“I see potential benefits to the community – less needle debris around the inner city, less encounters with people who are injecting in alleys, parkways, stairwells,” she said.

The argument is a bit more personal for Petra Schulz, whose son Danny died at the age of 25 from a fentanyl overdose.

READ MORE: Alberta considers radical new approach to battling fentanyl

“For us, it is very, very important supervised injection sites are not only a way to save lives and ensure people have a chance to come towards recovery but also they help lead people towards other options,” Schulz said.

“For me, supervised consumption services, they are one piece of the puzzle in harm reduction and harm reduction is what would have saved Danny’s life. If the harm reduction measures we talk about now had been available to him, he would still be here today.”

Schulz, who plans to attend the meeting on Monday, said the city should have looked into supervised injection sites many years ago. She now wants to be the human face to this issue.

“People who die are real people. They have families. They are missed. They were loved,” she said.

READ MORE: Canada’s surging opioid crisis: ‘hodgepodge’ overdose tracking leaves true magnitude unknown

Councillor Bev Esslinger, who sits on the committee, admits that she was skeptical of supervised injection sites at first. But as she learned more about the service, saw the data and evidence, her opinion changed.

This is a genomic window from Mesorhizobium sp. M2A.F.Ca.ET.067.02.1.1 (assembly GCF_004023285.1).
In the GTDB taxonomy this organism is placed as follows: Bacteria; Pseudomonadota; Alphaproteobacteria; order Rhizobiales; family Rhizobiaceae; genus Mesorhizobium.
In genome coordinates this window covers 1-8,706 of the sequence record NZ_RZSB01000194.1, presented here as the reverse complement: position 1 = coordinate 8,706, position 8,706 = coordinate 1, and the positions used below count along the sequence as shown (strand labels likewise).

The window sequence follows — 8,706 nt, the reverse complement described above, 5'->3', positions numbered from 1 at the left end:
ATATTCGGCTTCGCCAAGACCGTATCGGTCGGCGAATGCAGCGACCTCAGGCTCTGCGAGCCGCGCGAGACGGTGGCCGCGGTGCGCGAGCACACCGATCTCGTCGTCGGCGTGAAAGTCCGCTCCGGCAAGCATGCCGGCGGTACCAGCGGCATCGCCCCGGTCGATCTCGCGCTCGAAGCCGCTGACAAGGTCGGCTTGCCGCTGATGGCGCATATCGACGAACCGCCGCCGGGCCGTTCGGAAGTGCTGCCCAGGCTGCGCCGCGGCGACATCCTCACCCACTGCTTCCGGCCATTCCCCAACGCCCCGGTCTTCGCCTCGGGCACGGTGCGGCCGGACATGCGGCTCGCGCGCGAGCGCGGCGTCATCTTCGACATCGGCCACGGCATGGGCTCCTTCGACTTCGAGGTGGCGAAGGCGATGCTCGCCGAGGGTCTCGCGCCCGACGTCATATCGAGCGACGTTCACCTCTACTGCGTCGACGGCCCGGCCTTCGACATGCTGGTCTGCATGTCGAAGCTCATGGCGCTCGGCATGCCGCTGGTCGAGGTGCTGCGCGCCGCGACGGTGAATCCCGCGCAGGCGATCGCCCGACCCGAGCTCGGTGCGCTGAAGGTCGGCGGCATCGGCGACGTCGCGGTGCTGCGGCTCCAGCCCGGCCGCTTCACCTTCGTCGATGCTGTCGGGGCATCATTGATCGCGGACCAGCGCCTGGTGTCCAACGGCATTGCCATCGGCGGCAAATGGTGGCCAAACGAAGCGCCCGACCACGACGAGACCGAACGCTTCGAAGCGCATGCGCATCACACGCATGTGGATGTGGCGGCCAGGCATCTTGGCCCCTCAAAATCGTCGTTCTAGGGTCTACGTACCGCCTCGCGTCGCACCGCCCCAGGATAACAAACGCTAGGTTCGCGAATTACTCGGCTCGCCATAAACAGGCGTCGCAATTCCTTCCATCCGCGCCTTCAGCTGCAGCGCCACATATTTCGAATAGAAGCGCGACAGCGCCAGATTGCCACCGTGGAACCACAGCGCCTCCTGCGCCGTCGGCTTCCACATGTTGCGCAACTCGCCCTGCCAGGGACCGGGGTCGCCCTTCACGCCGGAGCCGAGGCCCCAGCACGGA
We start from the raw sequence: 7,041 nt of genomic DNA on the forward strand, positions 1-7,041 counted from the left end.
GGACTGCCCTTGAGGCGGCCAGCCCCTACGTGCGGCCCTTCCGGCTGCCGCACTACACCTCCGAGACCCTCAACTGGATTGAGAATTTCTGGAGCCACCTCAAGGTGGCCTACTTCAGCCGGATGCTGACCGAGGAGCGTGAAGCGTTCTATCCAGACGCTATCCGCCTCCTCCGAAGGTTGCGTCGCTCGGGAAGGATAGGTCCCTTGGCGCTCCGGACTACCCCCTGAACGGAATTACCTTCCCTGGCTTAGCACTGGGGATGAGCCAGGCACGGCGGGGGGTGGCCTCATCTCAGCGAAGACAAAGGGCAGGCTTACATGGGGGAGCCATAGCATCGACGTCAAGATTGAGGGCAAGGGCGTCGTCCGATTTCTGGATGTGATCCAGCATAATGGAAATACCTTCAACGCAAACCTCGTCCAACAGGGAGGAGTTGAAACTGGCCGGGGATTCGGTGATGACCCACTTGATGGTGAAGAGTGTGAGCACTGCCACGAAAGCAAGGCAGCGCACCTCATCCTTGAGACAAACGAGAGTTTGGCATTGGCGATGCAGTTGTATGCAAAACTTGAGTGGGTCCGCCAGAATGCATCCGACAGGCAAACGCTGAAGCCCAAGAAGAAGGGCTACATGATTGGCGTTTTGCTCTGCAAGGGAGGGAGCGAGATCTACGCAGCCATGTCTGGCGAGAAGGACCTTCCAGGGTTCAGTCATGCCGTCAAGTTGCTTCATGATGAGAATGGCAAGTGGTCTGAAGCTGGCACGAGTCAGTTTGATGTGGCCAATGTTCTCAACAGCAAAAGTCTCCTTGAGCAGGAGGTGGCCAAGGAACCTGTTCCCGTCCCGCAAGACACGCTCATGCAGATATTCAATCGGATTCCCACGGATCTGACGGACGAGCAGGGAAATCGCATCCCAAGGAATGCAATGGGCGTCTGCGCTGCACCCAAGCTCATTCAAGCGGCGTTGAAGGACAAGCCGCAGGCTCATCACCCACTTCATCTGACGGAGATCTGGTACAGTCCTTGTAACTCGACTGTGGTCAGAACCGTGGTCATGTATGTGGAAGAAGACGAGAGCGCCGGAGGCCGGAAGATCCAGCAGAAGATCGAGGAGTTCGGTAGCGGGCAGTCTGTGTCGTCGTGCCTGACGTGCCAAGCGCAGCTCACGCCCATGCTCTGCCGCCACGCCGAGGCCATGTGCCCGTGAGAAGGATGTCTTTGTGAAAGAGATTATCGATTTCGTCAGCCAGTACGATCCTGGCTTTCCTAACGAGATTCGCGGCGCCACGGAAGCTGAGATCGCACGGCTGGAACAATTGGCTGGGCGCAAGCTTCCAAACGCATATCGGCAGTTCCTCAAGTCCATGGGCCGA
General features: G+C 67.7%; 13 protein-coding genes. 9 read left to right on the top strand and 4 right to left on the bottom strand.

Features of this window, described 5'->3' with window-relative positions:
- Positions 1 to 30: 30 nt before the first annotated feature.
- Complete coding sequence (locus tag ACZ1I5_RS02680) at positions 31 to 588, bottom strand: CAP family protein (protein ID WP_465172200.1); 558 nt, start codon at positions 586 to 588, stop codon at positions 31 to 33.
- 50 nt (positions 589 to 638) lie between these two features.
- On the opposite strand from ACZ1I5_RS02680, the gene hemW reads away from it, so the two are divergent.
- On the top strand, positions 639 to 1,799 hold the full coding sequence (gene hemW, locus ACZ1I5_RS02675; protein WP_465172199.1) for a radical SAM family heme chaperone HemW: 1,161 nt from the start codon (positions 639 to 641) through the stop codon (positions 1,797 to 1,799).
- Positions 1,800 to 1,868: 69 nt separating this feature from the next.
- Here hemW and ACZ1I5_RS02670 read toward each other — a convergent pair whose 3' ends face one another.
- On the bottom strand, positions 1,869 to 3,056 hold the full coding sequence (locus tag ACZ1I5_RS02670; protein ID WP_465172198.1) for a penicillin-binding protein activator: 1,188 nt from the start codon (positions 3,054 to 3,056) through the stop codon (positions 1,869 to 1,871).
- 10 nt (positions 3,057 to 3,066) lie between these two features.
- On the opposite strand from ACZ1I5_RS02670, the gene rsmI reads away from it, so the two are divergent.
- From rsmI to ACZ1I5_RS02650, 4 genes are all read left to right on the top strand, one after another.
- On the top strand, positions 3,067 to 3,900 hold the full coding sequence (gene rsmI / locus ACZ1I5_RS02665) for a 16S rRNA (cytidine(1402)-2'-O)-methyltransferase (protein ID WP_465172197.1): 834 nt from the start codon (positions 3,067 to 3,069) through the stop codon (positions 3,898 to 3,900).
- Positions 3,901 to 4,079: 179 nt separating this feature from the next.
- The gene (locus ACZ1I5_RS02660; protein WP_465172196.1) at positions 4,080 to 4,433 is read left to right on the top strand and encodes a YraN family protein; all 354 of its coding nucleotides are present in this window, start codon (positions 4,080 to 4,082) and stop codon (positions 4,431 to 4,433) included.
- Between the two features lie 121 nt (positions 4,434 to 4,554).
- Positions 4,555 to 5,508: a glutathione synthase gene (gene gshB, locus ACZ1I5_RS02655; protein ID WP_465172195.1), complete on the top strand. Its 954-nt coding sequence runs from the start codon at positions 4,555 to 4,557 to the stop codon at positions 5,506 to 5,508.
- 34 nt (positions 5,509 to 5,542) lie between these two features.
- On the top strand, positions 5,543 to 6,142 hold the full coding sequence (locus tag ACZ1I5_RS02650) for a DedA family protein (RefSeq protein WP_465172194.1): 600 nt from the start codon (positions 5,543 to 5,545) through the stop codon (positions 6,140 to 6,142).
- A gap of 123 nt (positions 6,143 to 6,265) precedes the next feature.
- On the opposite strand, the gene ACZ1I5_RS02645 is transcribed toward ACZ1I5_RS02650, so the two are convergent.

“It really seems like something we should pursue. Really we’re trying to give people support so they can work through this in their lives. If we can provide that as a community, I think it’s important for us to do so,” she said.

Esslinger said there are also advantages to the community since less drug paraphernalia would be left on the streets and supports the idea the sites would be at agencies that already exist.

“We’re just giving additional supports to them and it’s a safe place. Those are positive things in our community.”

Watch Below: An Edmonton group is pushing for approval of injection sites that would give drug users a safer location to do drugs along with support services.

Councillor Scott McKeen, who also sits on the committee, said he is in favour of the program.

“It makes sense factually on so many levels. Some people will have a moral objection. I get that. I’m not trying to change anybody’s morals or values but information might in a lot of cases.”

McKeen said there should be extensive public consultation but he does not think residents need to know which agencies may be involved.

“I don’t think we need to say exactly where they’re going. They’re healthcare facilities for God’s sake. I think IV drug addicts have privacy rights too, medical privacy rights. I also think the communities themselves deserve to be protected from the stigma, which will still be associated with these places,” he said.